#26 Between buildings: Landscape, Public space, Environment
Little Haldens, the secluded valley
Why the talk is inspiring?
The talk will bring together an architect, a landscape architect and a developer to discuss how each profession approaches and treats the built environment, urbanism, landscape and public realm separately and commonly.
What qualities does good public realm design bring to architecture and how does it make new places successful? How to involve local communities in helping define newly designed urban and rural spaces? How do new developments affect the surrounding environment and how these impacts can be minimised through good design practices and sound ethical responses? What tools are available to develop sustainable and well designed environments while minimising impact to fragile environments on local and global scale? How can it be achieved without compromising economic gains? These and other questions will be discussed within a context of Little Haldens project in the Gomm Valley development project on the outskirts of London.
James Hampton, Daniel Rea, Jonathan Smales
How the speaker is exceptional?
James Hampton is a Director of Periscope and is an architect with experience working on high profile projects in London and across the UK. James’ clients have spanned local authorities, regeneration bodies, private individuals, developers and other public sector organisations.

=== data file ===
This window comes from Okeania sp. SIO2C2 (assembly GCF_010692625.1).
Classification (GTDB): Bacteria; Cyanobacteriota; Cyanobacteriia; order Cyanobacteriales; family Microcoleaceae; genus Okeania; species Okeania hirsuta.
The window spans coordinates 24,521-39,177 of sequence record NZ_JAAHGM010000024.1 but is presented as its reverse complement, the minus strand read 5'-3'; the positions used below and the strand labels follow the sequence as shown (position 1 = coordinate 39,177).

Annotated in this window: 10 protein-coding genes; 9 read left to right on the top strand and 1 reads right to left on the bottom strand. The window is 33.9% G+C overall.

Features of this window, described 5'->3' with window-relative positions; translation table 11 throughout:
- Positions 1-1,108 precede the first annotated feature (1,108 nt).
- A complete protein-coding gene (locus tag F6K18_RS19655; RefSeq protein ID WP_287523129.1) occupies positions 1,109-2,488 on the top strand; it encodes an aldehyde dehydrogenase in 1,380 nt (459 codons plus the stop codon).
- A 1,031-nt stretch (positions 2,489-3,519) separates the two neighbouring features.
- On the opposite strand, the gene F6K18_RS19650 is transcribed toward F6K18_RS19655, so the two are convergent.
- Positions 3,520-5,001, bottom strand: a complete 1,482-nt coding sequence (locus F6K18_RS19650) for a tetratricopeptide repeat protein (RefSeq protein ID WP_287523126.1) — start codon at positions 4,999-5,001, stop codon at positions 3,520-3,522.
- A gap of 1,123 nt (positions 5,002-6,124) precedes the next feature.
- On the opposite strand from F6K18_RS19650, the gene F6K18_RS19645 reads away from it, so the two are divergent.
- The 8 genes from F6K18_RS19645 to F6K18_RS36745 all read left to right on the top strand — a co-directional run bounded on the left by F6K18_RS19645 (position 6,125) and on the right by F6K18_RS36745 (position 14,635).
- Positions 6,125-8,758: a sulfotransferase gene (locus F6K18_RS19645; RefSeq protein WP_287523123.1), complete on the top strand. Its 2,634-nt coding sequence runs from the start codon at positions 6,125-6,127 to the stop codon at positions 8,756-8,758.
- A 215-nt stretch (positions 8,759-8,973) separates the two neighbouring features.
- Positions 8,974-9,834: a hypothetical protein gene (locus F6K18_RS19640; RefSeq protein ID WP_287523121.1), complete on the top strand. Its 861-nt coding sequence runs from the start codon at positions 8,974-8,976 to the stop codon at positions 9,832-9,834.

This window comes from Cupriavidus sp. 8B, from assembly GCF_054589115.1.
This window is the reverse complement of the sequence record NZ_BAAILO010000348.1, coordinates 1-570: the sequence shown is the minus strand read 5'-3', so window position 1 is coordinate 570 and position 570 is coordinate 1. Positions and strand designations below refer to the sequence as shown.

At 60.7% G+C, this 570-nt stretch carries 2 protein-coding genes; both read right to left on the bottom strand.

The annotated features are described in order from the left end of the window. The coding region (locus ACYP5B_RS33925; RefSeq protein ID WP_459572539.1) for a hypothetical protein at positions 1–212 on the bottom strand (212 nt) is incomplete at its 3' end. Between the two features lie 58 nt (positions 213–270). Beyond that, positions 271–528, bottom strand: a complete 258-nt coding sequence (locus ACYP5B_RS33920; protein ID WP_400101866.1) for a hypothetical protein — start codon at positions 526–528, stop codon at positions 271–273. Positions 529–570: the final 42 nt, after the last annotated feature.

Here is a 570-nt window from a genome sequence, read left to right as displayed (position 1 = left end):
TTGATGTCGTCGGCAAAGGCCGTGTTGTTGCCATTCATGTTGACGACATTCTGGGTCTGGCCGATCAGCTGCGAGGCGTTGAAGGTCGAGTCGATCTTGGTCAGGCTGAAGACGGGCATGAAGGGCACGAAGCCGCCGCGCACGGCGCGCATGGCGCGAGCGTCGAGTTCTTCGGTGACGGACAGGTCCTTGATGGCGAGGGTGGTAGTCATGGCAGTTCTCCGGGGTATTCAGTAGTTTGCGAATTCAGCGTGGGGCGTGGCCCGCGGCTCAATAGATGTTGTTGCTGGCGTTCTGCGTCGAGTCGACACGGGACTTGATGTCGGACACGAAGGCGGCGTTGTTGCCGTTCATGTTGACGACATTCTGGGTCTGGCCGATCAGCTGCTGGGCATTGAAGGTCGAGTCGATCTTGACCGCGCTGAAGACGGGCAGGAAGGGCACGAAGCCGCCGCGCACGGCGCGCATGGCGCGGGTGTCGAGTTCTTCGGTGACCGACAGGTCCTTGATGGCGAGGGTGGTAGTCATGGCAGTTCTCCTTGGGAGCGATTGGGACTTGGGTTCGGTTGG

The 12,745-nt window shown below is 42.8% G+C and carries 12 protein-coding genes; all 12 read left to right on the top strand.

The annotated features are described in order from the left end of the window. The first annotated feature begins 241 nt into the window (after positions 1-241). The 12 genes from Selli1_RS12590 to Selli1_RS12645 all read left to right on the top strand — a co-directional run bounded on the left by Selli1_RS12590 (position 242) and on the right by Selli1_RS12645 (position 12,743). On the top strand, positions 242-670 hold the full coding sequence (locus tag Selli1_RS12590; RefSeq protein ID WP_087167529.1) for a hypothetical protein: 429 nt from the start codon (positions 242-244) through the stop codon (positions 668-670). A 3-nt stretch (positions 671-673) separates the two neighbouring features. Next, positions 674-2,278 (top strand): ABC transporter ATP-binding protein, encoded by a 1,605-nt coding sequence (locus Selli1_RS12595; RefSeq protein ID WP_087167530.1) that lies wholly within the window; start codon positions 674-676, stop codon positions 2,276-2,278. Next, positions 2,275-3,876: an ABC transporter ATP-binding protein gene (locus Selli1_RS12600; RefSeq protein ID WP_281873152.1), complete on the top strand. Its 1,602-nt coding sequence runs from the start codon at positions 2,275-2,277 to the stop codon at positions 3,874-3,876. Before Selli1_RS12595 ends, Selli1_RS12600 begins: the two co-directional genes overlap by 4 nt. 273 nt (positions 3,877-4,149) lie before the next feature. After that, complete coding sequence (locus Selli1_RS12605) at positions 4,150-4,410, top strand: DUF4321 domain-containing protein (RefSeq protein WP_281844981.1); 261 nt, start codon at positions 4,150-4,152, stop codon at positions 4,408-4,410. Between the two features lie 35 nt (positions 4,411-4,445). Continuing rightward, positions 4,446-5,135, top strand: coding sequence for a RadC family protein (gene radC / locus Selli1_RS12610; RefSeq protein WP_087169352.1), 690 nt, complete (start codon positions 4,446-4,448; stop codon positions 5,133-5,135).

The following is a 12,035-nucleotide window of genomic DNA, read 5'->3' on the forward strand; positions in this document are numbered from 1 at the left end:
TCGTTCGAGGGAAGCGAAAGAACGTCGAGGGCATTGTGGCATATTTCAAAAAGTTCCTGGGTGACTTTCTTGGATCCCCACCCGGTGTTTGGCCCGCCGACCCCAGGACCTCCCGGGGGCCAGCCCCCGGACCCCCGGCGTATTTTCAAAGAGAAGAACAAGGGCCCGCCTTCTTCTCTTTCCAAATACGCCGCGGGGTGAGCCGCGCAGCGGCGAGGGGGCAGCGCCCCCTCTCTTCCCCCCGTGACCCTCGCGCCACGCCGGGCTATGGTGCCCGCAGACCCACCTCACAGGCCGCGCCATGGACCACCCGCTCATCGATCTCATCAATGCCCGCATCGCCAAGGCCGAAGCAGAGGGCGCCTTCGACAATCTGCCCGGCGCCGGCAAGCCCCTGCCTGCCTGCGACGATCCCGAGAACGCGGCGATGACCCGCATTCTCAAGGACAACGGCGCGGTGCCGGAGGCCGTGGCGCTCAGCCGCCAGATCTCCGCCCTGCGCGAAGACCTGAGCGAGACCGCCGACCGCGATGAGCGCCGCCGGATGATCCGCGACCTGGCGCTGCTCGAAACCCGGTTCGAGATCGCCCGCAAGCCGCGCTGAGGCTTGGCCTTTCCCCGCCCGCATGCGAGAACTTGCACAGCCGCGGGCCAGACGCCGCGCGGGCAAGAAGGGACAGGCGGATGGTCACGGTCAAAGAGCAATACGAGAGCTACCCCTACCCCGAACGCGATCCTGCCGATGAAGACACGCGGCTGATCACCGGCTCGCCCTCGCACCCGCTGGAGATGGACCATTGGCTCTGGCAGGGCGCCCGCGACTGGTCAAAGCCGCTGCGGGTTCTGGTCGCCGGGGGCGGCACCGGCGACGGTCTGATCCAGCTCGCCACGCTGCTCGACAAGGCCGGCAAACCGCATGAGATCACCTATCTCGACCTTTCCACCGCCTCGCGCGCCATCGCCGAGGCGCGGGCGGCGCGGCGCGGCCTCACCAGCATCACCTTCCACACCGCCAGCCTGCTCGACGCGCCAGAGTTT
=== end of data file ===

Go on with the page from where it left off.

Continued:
Prior to founding Periscope, James was Associate Director at Studio Egret West working on a range of award winning projects. His projects included Park Hill in Sheffield and the London Underground Design Idiom and have been awarded numerous prizes, including being shortlisted for the 2013 RIBA Stirling prize.
James teaches at the Bartlett School of Architecture, University College London where he co-runs an undergraduate design unit and teaches design realisation in the masters school. James graduated from the Bartlett in 2006 with a distinction.
Daniel Rea is Co-Founder of Periscope and is a chartered landscape architect (CMLI). He has worked with some of the world’s finest landscape and architecture practices on large and small scale projects for public and private clients in Europe, the Middle East, Russia, Asia and the USA.
Daniel has been working in London for past 14 years, and has designed and delivered some of the capital’s most challenging projects. Having worked for private developers and local authorities he has amassed a wealth of experience in the design, planning and delivery of complex landscape and public realm with many stakeholders.
Jonathan Smales is a human geographer, schooled in the work of Jane Jacobs, Ivan Illich, Lewis Mumford and David Harvey, he now puts his interests into practice as a developer and regenerator of places, a promoter of outstanding public realm and sustainability specialist. His obsessions are integrated, multidisciplinary design for places, partnerships across sectors and deep collaboration on complex projects all in the service of places, infrastructures, communities and lifestyles that can deliver both better and inherently sustainable outcomes.